Evidence that Family 35 Carbohydrate Binding Modules Display Conserved Specificity But Divergent Function.Montanier, C., Van Bueren, A.L., Dumon, C., Flint, J.E., Correia, M.A., Prates, J.A., Firbank, S.J., Lewis, R.J., Grondin, G.G., Ghinet, M.G., Gloster, T.M., Herve, C., Knox, J.P., Talbot, B.G., Turkenburg, J.P., Kerovuo, J., Brzezinski, R., Fontes, C.M.G.A., Davies, G.J., Boraston, A.B., Gilbert, H.J.
(2009) Proc.Natl.Acad.Sci.USA 106: 3065
- PubMed: 19218457
- DOI: 10.1073/pnas.0808972106
- Primary Citation of Related Structures:  2VZP, 2VZQ, 2VZR, 2W1W, 2W46, 2W47, 2W87
- PubMed Abstract:
Enzymes that hydrolyze complex carbohydrates play important roles in numerous biological processes that result in the maintenance of marine and terrestrial life. These enzymes often contain noncatalytic carbohydrate binding modules (CBMs) that have i ...
Enzymes that hydrolyze complex carbohydrates play important roles in numerous biological processes that result in the maintenance of marine and terrestrial life. These enzymes often contain noncatalytic carbohydrate binding modules (CBMs) that have important substrate-targeting functions. In general, there is a tight correlation between the ligands recognized by bacterial CBMs and the substrate specificity of the appended catalytic modules. Through high-resolution structural studies, we demonstrate that the architecture of the ligand binding sites of 4 distinct family 35 CBMs (CBM35s), appended to 3 plant cell wall hydrolases and the exo-beta-D-glucosaminidase CsxA, which contributes to the detoxification and metabolism of an antibacterial fungal polysaccharide, is highly conserved and imparts specificity for glucuronic acid and/or Delta4,5-anhydrogalaturonic acid (Delta4,5-GalA). Delta4,5-GalA is released from pectin by the action of pectate lyases and as such acts as a signature molecule for plant cell wall degradation. Thus, the CBM35s appended to the 3 plant cell wall hydrolases, rather than targeting the substrates of the cognate catalytic modules, direct their appended enzymes to regions of the plant that are being actively degraded. Significantly, the CBM35 component of CsxA anchors the enzyme to the bacterial cell wall via its capacity to bind uronic acid sugars. This latter observation reveals an unusual mechanism for bacterial cell wall enzyme attachment. This report shows that the biological role of CBM35s is not dictated solely by their carbohydrate specificities but also by the context of their target ligands.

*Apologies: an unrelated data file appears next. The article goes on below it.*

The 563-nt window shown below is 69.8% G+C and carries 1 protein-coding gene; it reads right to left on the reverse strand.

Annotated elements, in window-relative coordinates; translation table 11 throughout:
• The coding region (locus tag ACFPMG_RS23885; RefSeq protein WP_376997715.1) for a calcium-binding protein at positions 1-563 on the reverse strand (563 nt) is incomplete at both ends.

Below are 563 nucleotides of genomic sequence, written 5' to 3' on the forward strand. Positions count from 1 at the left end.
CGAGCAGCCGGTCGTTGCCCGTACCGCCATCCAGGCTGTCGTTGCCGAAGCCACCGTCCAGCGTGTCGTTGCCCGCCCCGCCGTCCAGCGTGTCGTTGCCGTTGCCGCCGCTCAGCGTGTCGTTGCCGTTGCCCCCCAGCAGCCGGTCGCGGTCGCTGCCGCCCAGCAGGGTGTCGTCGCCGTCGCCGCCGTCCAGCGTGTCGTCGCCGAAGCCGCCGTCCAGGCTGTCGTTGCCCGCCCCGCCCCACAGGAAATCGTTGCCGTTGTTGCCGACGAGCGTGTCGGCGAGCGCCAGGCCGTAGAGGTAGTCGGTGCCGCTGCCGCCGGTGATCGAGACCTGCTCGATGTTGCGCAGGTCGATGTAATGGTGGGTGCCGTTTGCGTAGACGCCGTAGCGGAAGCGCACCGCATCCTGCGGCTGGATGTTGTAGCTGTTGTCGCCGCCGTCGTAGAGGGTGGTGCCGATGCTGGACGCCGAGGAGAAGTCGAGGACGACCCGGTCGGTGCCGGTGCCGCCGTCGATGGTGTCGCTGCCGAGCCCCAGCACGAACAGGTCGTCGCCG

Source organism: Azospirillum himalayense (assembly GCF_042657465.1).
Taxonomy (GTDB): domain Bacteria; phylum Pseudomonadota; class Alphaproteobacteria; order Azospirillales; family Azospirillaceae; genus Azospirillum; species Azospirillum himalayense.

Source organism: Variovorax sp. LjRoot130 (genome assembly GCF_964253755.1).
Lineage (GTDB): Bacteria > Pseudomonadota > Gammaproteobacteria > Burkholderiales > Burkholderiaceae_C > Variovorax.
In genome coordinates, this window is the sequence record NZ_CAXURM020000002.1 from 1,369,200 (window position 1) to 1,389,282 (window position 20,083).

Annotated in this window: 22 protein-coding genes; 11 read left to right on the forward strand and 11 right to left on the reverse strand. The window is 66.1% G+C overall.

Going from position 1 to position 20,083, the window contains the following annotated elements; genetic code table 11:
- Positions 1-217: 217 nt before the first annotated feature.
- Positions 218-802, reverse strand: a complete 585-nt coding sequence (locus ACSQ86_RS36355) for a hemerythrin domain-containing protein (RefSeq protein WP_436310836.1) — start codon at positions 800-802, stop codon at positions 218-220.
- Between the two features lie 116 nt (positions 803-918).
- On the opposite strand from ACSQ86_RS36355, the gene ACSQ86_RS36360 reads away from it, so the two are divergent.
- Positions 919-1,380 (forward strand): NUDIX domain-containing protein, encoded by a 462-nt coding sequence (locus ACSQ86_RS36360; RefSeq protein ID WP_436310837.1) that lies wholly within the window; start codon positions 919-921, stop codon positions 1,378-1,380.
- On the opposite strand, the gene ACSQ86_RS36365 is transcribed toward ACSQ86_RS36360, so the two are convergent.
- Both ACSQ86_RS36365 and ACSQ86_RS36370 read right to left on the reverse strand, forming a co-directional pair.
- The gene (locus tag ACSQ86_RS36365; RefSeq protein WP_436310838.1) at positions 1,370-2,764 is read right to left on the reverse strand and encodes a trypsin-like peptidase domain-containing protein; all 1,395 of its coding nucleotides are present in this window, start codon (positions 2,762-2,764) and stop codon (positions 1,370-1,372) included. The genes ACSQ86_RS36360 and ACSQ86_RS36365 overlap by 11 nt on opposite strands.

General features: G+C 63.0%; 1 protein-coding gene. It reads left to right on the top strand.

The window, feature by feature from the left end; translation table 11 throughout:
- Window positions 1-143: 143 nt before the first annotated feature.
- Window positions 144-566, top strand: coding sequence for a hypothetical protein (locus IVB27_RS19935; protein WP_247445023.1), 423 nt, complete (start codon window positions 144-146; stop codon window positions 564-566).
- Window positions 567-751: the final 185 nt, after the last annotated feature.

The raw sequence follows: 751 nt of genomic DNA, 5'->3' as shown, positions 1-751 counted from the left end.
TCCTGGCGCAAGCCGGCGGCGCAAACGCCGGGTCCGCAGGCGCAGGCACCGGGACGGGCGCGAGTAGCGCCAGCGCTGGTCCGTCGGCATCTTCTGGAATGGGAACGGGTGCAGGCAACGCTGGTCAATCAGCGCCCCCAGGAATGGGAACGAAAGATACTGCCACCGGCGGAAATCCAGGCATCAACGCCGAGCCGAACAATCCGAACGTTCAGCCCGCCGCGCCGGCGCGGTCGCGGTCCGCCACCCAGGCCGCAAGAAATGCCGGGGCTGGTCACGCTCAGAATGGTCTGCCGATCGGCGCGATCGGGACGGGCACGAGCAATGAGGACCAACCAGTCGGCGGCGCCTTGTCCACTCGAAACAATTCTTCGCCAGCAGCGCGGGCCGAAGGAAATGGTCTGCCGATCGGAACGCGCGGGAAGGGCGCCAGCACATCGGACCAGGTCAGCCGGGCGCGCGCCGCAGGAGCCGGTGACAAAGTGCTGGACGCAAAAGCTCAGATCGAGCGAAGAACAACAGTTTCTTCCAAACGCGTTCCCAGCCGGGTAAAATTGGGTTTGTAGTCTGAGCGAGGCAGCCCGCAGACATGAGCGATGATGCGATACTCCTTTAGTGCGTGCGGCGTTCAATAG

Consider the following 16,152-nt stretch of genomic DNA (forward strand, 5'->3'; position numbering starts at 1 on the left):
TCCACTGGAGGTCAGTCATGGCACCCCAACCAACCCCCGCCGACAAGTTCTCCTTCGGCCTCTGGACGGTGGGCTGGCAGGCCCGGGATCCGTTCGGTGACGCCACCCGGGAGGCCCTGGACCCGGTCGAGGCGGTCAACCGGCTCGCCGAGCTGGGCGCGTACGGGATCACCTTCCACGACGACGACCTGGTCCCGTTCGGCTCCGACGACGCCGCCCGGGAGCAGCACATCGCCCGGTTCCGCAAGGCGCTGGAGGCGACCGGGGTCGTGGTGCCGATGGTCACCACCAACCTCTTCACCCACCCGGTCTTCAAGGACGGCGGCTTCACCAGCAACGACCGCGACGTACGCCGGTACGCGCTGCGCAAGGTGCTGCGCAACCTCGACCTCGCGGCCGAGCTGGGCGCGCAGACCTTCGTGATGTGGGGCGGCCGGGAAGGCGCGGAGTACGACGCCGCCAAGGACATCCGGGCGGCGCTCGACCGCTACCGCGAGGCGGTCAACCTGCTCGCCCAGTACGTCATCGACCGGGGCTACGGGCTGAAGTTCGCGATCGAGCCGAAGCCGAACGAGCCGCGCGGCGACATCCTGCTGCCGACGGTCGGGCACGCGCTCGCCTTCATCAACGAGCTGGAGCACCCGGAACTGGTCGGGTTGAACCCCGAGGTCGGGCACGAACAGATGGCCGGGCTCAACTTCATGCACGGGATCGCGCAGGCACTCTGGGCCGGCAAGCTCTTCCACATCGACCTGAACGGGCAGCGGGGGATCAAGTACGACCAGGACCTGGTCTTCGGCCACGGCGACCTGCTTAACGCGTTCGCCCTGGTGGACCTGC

Institute for Cell and Molecular Biosciences, The Medical School, Newcastle University, Newcastle upon Tyne NE2 4HH, United Kingdom.